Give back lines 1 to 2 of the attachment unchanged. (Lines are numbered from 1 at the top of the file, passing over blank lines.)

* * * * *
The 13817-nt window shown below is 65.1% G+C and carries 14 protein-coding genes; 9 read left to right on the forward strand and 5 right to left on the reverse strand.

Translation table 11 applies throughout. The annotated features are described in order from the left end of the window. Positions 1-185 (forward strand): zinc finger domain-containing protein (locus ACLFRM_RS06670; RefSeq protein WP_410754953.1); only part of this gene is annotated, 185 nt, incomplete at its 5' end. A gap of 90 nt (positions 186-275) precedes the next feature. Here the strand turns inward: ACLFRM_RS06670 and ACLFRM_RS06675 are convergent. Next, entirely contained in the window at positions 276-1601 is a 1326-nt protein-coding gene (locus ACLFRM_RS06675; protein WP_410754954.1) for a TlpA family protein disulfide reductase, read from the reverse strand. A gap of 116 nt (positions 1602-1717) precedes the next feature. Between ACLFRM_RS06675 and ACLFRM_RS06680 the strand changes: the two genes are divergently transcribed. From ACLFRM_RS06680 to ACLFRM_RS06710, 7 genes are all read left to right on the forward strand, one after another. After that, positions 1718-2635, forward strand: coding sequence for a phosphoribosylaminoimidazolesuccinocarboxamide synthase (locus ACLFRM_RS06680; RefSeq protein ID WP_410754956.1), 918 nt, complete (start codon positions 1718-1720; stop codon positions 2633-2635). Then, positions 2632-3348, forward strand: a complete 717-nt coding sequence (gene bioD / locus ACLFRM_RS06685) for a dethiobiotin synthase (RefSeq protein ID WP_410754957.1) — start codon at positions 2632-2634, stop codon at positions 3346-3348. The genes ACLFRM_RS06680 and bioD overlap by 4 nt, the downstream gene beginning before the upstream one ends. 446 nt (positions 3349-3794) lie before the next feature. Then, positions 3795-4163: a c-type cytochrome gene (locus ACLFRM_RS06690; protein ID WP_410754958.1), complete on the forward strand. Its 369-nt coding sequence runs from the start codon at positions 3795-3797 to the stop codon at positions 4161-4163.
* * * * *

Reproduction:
The 13817-nt window shown below is 65.1% G+C and carries 14 protein-coding genes; 9 read left to right on the forward strand and 5 right to left on the reverse strand.

Translation table 11 applies throughout. The annotated features are described in order from the left end of the window. Positions 1-185 (forward strand): zinc finger domain-containing protein (locus ACLFRM_RS06670; RefSeq protein WP_410754953.1); only part of this gene is annotated, 185 nt, incomplete at its 5' end. A gap of 90 nt (positions 186-275) precedes the next feature. Here the strand turns inward: ACLFRM_RS06670 and ACLFRM_RS06675 are convergent. Next, entirely contained in the window at positions 276-1601 is a 1326-nt protein-coding gene (locus ACLFRM_RS06675; protein WP_410754954.1) for a TlpA family protein disulfide reductase, read from the reverse strand. A gap of 116 nt (positions 1602-1717) precedes the next feature. Between ACLFRM_RS06675 and ACLFRM_RS06680 the strand changes: the two genes are divergently transcribed. From ACLFRM_RS06680 to ACLFRM_RS06710, 7 genes are all read left to right on the forward strand, one after another. After that, positions 1718-2635, forward strand: coding sequence for a phosphoribosylaminoimidazolesuccinocarboxamide synthase (locus ACLFRM_RS06680; RefSeq protein ID WP_410754956.1), 918 nt, complete (start codon positions 1718-1720; stop codon positions 2633-2635). Then, positions 2632-3348, forward strand: a complete 717-nt coding sequence (gene bioD / locus ACLFRM_RS06685) for a dethiobiotin synthase (RefSeq protein ID WP_410754957.1) — start codon at positions 2632-2634, stop codon at positions 3346-3348. The genes ACLFRM_RS06680 and bioD overlap by 4 nt, the downstream gene beginning before the upstream one ends. 446 nt (positions 3349-3794) lie before the next feature. Then, positions 3795-4163: a c-type cytochrome gene (locus ACLFRM_RS06690; protein ID WP_410754958.1), complete on the forward strand. Its 369-nt coding sequence runs from the start codon at positions 3795-3797 to the stop codon at positions 4161-4163.